This science unit is designed for limited- and non-English speaking students in a Chinese bilingual education program. The unit covers rock material, classification, characteristics of types of rocks, and rock cycles. It is written in Chinese and simple English. At the end of the unit there is a list of main terms in both English and Chinese, and…

  19. Metamorphic P-T conditions and CO2 influx history of medium-grade metapelites from Karakorum, Trans-Himalaya, India

    NASA Astrophysics Data System (ADS)

    Sachan, Himanshu K.; Santosh, M.; Prakash, Divya; Kharya, Aditya; Chandra Singh, P.; Rai, Santosh K.

    2016-07-01

    The medium grade metapelites of Pangong-Tso area in the trans-Himalayan region underwent sillimanite-grade metamorphism initiated during the Cretaceous, associated with the collision of the Kohistan arc and the Indian plate with Asia. This paper present results from a petrological and fluid inclusion study to understand the metamorphic P-T conditions and fluid history of these rocks. The calculated phase equilibria in the Na2O-CaO-K2O-FeO-MgO-MnO-Al2O3-SiO2-H2O-TiO2 (NCKFMMnASHT) system suggest P-T conditions of 8 kbar and 650 °C for the peak metamorphic event. Primary fluid inclusions occur in staurolite and garnet, whereas quartz carries mostly secondary fluid inclusions. The trapped fluids in primary inclusions show initial melting temperatures in the range of -56.9 to -56.6 °C, suggesting nearly pure CO2 composition. The secondary fluids are of mixed carbonic-aqueous nature. The re-equilibrated inclusions show annular morphology as well as necking phenomena. The CO2 isochores for the primary inclusions indicate pressures of 6.1-6.7 kbar, suggesting that the CO2-rich fluids were trapped during post-peak exhumation of the rocks, or that synmetamorphic carbonic fluids underwent density reversal during isothermal decompression. The secondary CO2-H2O fluids must have been trapped during the late exhumation stage, as their isochores define further lower pressures of 4.8 kbar. The morphology of re-equilibrated fluid inclusions and the rapid decrease in pressure are consistent with a near-isothermal decompression trajectory following the peak metamorphism. The carbonic fluids were probably derived locally from decarbonation reactions of the associated carbonate rocks during metamorphism or from a deep-seated reservoir through Karakorum fault.

  20. Re-equilibration history and P- T path of eclogites from Variscan Sardinia, Italy: a case study from the medium-grade metamorphic complex

    NASA Astrophysics Data System (ADS)

    Cruciani, Gabriele; Franceschelli, Marcello; Groppo, Chiara; Oggiano, Giacomo; Spano, Maria Elena

    2015-04-01

    Retrogressed eclogites are hosted within the Variscan low- to medium-grade metamorphic complex near Giuncana, north-central Sardinia. These rocks are medium to fine grained with garnet and amphibole as the most abundant mineral phases along with clinopyroxene, plagioclase, quartz, biotite, chlorite, epidote, ilmenite, rutile and titanite. Four stages of mineralogical re-equilibration have been distinguished. The stage I is characterized by the occurrence of omphacite, epidote, quartz, amphibole, rutile and ilmenite in garnet poikiloblasts. The stage II is characterized by two types of symplectitic microstructures: (1) amphibole + quartz symplectite and (2) clinopyroxene + plagioclase ± amphibole symplectite. The first symplectite type replaces omphacite included in garnet, whereas the second one is widespread in the matrix. Biotite droplets and/or lamellae intimately growing with fine-grained plagioclase resemble biotite + plagioclase symplectite after phengite. The stage III is characterized by the widespread formation of amphibole: (1) as zoned porphyroblasts in the matrix, (2) as corona-type microstructure replacing garnet. Subordinate plagioclase (oligoclase) is also present in the amphibole corona. The stage IV is characterized by the local formation of biotite replacing garnet, actinolite, chlorite, albite and titanite. P- T pseudosections calculated with Perple_X give P- T conditions 580 < T < 660 °C, 1.3 < P < 1.8 GPa for the stage I. After the stage I, pressure decrease and temperature increase led to the breakdown of omphacite with the formation of clinopyroxene + plagioclase ± amphibole symplectite at ~1.25-1.40 GPa and 650-710 °C (stage II). P- T conditions of the amphibolite-facies stage III have been defined at 600-670 °C, P = 0.65-0.95 GPa. P- T conditions of the latest stage IV are in the range of greenschist facies. The P- T path of the retrogressed eclogite hosted in the medium-grade micaschist and paragneiss of Giuncana recalls the P- T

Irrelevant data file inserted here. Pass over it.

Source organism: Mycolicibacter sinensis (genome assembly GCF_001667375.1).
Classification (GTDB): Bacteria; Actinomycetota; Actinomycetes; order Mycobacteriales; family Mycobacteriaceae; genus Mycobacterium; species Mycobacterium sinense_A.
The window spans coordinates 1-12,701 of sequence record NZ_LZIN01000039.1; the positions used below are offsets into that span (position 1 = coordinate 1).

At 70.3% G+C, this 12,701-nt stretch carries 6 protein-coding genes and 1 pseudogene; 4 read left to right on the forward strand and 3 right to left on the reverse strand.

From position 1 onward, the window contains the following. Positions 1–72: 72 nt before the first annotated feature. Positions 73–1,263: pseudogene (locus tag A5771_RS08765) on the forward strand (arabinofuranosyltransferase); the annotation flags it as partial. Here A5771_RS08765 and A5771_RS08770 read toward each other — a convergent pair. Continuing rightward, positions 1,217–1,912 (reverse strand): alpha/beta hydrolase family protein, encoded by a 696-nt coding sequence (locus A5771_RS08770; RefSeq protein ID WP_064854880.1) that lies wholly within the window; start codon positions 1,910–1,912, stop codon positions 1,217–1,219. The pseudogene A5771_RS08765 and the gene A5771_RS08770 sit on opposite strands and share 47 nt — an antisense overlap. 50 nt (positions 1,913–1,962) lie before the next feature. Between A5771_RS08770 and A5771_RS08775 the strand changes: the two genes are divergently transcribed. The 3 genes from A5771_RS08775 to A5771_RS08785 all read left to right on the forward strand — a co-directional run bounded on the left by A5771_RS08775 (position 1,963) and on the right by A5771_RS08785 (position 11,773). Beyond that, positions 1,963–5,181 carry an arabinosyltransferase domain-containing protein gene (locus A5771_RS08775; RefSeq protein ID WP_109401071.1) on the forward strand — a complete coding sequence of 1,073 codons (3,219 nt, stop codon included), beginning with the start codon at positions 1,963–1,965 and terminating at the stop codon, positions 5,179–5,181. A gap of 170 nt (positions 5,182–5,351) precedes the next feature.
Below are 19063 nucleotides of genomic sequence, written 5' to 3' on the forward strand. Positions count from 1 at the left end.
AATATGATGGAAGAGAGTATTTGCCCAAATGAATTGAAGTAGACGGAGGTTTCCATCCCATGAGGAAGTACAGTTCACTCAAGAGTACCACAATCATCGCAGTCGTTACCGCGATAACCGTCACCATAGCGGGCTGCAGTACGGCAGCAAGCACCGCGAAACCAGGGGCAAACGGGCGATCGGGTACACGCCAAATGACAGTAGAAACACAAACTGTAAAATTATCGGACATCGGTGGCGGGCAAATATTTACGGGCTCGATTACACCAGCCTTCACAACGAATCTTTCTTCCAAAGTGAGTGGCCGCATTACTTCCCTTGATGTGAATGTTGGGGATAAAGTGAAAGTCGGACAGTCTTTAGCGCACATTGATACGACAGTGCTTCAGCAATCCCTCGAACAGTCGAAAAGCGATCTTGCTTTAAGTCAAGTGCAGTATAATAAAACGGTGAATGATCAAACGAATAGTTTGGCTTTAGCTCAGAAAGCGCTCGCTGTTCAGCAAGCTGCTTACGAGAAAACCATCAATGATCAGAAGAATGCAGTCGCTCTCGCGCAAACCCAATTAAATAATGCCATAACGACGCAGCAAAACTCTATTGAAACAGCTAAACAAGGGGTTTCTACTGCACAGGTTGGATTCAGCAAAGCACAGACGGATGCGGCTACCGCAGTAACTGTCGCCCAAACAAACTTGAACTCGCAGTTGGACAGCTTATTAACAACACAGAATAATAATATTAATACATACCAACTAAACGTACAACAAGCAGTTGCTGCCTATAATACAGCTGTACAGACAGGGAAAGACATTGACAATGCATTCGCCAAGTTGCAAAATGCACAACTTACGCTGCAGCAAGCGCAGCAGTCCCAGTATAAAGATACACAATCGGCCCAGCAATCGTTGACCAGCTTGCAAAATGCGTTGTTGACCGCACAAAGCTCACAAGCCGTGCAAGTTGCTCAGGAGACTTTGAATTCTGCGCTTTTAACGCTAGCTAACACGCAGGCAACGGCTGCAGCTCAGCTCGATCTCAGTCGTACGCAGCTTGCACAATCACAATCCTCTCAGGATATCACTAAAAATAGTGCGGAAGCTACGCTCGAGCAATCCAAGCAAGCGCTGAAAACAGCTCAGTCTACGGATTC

1. Metasedimentary and igneous xenoliths from Tallante (Betic Cordillera, Spain): Inferences on crust-mantle interactions and clues for post-collisional volcanism magma sources

    NASA Astrophysics Data System (ADS)

    Bianchini, Gianluca; Braga, Roberto; Langone, Antonio; Natali, Claudio; Tiepolo, Massimo

    2015-04-01